“Another example is the beige sleeveless trench coat dress by Canadian label, Nonie, which she has worn to many a royal engagement. It’s always great to see our style icons recycling their outfits – and really demonstrates the value of those timeless investment pieces.”

But while recycling clothes isn’t anything new for royal fans with a much tighter budget, there are certain style notes that Meghan sticks to that you can follow in order to copy her look. 

Opt for block colours

Anyone who’s been following Meghan’s fashion since she first burst onto the royal scene may have noticed that she often chooses bold colours, unlike Kate Middleton’s passion for prints. 

“Meghan often wears block colours – including black, navy, forest green and crisp white – a classic, versatile palette that complements her complexion and suits her elegant style,” agreed Rich. 

“That said, she’ll also be seen wearing pops of colour, for example pastel pink, bold purple, red, or even yellow. 

“These colours are harder to nail, but the colours that make up her more classic looks can be applied to many – monochrome is everyone’s friend.”

Customers using Stitch Fix can pick Meghan’s favourite colours when setting up their preferences if they want to get the look, as well as entering the ones they want to avoid. 

“At Stitch Fix, we’re all about that extra level of personalisation,” explained Rich. “The beauty of being styled by an expert is that we may even introduce you to colours you may not think to have tried before and open your eyes to a whole new colour palette that works for you.” 

Invest in quality brands 

Meghan’s wardrobe will no doubt have an eye-watering collective price tag, but you can still steal her style by following her method of going for quality over quantity. So which brands should you be shopping for? 

“If you’ve got the budget for it, Givenchy is the obvious choice,” advised Rich.

“A pair of Manolo’s will certainly fit the bill, too, but if you’re after something a little more affordable, the brands I recommend to my customers at Stitch Fix are definitely Whistles and Mango for a tailored look, Rag & Bone for smart, comfy basics, Ivy & Oak or Won Hundred for denim, and Ghost for evening wear.”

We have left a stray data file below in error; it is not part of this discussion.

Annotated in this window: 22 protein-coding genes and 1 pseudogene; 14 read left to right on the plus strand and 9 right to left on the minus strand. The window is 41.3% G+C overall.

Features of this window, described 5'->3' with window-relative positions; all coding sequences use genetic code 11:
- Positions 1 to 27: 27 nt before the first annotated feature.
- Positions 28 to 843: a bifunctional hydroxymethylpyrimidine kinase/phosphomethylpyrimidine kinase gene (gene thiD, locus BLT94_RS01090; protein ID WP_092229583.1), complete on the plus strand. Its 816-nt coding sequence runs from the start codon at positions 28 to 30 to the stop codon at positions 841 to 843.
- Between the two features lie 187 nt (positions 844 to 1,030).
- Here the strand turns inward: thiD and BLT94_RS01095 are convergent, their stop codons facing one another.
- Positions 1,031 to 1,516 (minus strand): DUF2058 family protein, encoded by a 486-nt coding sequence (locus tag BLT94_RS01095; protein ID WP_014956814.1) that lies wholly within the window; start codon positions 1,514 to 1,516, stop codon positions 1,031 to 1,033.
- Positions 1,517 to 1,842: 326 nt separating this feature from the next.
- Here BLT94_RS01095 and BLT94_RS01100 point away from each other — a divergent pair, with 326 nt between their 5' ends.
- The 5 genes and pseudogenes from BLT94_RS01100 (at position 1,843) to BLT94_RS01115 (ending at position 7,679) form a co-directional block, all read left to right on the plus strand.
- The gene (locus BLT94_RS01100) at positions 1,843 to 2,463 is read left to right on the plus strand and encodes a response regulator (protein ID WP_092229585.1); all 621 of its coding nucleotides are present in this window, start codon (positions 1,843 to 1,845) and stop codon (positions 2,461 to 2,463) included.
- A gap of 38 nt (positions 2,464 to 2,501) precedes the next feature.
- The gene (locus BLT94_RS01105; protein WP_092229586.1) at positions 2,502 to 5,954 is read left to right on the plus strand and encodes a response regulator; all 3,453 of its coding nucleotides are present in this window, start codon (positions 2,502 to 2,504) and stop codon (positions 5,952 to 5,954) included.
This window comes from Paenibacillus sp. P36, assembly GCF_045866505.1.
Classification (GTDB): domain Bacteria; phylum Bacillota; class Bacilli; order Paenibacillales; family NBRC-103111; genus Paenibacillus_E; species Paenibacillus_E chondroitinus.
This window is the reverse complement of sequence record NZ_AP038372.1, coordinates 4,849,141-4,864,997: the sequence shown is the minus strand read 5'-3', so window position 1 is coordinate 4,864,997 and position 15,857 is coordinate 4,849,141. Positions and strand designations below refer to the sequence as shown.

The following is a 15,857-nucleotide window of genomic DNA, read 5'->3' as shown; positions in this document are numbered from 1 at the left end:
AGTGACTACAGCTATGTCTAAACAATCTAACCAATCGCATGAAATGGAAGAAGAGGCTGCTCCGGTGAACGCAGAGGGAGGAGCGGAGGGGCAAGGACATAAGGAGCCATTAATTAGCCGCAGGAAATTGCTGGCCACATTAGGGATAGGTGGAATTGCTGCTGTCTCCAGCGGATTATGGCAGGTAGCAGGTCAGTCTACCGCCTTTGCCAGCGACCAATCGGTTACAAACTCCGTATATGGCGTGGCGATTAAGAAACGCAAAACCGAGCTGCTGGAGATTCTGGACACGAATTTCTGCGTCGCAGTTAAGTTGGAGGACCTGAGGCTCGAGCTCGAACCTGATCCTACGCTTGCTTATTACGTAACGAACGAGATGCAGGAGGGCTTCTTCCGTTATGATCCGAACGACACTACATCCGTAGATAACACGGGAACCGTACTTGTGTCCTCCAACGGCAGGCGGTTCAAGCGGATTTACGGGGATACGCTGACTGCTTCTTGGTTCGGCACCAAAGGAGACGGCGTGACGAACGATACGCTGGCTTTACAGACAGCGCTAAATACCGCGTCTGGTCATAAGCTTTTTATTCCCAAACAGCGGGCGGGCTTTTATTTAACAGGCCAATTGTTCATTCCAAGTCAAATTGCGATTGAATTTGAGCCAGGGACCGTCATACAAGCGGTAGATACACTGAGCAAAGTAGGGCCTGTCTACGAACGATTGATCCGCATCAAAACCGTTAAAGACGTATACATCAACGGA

These versatile brands will really last – which could save you money in the long run. 

Make tailoring work for you 

Meghan has a penchant for tailored clothing, something that’s been seen in the last week as she wore a chic pair of pinstripe trousers for her interview with feminist icon Gloria Steinem. But does everyone suit the look?

“Cinched waists and peplum may not suit everyone, but a tailored approach to dressing, and wearing block colours is definitely something that everyone can have a go at – and something the stylists at Stitch Fix can help you with,” explained Rich. 

“Take her classic crisp white shirt for example – there’s a style to suit every shape, whether it’s changing up the neckline, sleeve length, shape of the body itself, material or fit.”

It doesn’t matter what shape you are either – you just need to tweak the fabrics to make them work for you. 

“Whilst she’s a fan of a buttoned shirt dress, we know this isn’t a feature that works for the curvier shape,” added Rich. 

“Try to find styles that have plenty of stretch or non-working buttons so you can avoid gaping.”

Don’t forget to accessorise

Rich has spotted that Meghan often finishes her looks with essential details that bring the whole outfit together. 

“Something simple I’ve noticed, but which is crucial to her key style, is that her accessories match her clothing in subtle ways,” he revealed. 

“For example, she’ll team an all-black outfit which has subtle green tones, with a green cross-body bag to turn the all-black outfit into something a little more special – it’s something we say all the time, but accessorising really can be all it takes.”



Black Lives Matter shooting: Gun vigilante suspect went to Trump rally

Kyle Rittenhouse, 17, allegedly opened fire during a protest over the police shooting of Jacob Blake in Kenosha, Wisconsin. Police were yesterday trying to determine a motive for the incident. But sources told the Daily Express that one line of inquiry is any potential role Trump and his administration may have played in shaping his view on vigilantism.

Rittenhouse allegedly fired on protesters with an AR-15 assault rifle, killing two and seriously injuring a third.

On Tuesday night, he arrived in Kenosha after driving from his home 20 miles away.

He seemingly patrolled the streets as an armed vigilante, supposedly assisting police and protecting property.

Rittenhouse, who is said to be obsessed with law enforcement, now faces a first-degree murder charge over the deaths of Anthony Huber, 26, and a 36-year-old from Kenosha.

Police said the wounded, a 36-year-old from West Allis, Wisconsin, was expected to survive.

In January, Rittenhouse was seen at Trump’s rally in Des Moines, Iowa.

The teen is seen on TV coverage of the event standing to the left of the podium as the President spoke some 30ft away.

Trump campaign spokesman Tim Murtaugh said: “President Trump has repeatedly and consistently condemned all forms of violence. This individual had nothing to do with our campaign, and we fully support our fantastic law enforcement for their swift action in this case.”